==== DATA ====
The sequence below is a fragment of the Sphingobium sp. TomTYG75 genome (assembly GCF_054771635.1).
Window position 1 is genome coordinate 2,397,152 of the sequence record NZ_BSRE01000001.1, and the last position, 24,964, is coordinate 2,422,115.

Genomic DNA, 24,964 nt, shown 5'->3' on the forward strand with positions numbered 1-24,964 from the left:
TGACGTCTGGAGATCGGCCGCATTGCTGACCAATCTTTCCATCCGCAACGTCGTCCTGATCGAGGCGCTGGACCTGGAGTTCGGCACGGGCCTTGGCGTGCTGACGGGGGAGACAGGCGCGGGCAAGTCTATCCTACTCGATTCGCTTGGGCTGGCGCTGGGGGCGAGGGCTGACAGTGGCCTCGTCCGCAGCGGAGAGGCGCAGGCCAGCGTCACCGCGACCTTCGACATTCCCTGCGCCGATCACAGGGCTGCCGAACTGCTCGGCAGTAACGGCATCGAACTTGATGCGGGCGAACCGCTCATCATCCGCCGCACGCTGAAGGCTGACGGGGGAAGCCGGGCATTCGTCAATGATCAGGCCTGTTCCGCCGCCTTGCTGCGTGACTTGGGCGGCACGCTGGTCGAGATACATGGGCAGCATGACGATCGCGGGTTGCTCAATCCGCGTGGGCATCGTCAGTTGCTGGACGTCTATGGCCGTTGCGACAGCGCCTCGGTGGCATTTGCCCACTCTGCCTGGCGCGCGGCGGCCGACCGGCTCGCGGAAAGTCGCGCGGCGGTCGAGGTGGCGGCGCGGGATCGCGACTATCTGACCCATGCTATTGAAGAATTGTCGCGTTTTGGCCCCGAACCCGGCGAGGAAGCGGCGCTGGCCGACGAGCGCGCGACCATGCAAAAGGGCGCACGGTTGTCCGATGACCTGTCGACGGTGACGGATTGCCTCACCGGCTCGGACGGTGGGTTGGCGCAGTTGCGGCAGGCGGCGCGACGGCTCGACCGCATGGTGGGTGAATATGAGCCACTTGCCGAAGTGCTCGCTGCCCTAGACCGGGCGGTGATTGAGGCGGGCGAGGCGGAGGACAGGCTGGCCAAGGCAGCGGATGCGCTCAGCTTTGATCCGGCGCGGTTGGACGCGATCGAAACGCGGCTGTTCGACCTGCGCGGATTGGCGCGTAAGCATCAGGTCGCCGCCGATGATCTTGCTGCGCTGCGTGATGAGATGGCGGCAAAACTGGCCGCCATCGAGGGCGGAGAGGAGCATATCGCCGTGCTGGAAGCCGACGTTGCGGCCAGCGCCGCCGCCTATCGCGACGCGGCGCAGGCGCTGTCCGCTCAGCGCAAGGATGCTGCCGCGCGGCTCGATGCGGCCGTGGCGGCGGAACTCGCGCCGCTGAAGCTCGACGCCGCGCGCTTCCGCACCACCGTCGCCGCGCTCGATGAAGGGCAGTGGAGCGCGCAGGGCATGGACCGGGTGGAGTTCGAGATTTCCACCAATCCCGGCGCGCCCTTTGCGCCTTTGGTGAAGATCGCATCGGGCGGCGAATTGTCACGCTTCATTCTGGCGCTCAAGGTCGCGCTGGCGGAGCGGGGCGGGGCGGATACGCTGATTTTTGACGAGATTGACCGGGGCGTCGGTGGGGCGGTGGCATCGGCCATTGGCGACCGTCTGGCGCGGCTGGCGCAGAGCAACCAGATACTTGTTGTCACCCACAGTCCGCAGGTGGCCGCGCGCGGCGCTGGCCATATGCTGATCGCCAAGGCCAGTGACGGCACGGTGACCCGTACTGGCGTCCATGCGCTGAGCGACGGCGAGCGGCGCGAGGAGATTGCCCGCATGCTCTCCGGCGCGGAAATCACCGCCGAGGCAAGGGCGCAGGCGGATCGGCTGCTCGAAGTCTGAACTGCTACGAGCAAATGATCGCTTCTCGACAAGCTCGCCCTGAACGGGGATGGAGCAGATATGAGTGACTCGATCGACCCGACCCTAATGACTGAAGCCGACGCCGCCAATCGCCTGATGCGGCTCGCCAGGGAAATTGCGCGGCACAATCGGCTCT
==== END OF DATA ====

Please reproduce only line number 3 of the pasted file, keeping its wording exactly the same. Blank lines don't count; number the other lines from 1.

Genomic DNA, 24,964 nt, shown 5'->3' on the forward strand with positions numbered 1-24,964 from the left: